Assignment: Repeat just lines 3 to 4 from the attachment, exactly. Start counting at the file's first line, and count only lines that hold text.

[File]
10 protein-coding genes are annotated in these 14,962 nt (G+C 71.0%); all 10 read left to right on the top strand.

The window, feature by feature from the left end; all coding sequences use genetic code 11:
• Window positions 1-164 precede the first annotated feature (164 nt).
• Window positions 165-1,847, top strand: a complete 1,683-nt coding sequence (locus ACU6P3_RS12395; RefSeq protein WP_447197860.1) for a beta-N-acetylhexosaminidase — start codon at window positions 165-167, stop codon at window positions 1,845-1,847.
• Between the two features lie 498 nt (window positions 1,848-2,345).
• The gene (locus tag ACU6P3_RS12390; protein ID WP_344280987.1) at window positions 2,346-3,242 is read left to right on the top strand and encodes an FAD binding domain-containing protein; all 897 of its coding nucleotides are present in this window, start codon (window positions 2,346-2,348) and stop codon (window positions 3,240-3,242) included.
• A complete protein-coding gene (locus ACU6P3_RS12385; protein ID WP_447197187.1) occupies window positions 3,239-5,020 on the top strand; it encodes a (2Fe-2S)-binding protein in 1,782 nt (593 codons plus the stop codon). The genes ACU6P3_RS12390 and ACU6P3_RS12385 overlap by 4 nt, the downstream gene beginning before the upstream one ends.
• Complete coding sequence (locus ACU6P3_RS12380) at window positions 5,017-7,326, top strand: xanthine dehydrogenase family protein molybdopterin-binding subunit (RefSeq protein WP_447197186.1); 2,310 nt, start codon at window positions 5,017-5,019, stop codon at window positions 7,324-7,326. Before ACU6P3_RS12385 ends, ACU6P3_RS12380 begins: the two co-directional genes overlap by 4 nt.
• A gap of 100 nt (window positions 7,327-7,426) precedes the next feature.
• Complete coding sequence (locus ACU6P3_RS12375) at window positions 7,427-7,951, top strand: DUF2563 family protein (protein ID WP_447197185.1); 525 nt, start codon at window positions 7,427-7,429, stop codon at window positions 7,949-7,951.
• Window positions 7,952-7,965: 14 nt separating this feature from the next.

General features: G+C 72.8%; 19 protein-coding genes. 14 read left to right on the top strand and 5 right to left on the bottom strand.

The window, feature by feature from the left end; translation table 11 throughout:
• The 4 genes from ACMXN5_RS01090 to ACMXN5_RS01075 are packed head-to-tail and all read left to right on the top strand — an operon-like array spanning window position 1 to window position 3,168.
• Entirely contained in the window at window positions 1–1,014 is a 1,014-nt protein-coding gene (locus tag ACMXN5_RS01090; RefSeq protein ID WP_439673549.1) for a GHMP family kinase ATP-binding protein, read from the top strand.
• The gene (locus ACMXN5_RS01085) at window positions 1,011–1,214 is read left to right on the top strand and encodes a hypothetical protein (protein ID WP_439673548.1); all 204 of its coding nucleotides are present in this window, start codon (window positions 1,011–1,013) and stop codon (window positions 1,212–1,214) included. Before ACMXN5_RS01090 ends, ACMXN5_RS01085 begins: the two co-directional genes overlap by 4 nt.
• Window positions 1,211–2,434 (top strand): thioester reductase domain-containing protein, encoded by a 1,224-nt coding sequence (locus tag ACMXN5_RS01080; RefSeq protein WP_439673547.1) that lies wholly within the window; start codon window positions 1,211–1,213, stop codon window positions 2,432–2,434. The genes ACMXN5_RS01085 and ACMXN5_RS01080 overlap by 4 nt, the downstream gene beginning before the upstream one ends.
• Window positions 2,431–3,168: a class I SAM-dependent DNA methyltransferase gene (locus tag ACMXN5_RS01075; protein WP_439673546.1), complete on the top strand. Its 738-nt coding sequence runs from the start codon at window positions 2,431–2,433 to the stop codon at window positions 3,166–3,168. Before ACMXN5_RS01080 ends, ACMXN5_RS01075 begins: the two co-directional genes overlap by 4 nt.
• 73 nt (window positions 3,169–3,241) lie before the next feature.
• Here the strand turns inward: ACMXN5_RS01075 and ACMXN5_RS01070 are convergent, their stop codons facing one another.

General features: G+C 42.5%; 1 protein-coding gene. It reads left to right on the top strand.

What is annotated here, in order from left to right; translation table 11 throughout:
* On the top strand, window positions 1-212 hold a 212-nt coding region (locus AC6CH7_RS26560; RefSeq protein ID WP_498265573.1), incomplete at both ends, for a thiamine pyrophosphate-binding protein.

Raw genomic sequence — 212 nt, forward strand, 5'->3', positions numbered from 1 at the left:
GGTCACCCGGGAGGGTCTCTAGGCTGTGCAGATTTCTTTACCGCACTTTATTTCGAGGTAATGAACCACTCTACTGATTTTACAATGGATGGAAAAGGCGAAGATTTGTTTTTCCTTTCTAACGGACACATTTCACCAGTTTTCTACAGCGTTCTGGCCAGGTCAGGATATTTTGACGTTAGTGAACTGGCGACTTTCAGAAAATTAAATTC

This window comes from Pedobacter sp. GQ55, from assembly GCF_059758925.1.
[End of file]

• Window positions 1-164 precede the first annotated feature (164 nt).
• Window positions 165-1,847, top strand: a complete 1,683-nt coding sequence (locus ACU6P3_RS12395; RefSeq protein WP_447197860.1) for a beta-N-acetylhexosaminidase — start codon at window positions 165-167, stop codon at window positions 1,845-1,847.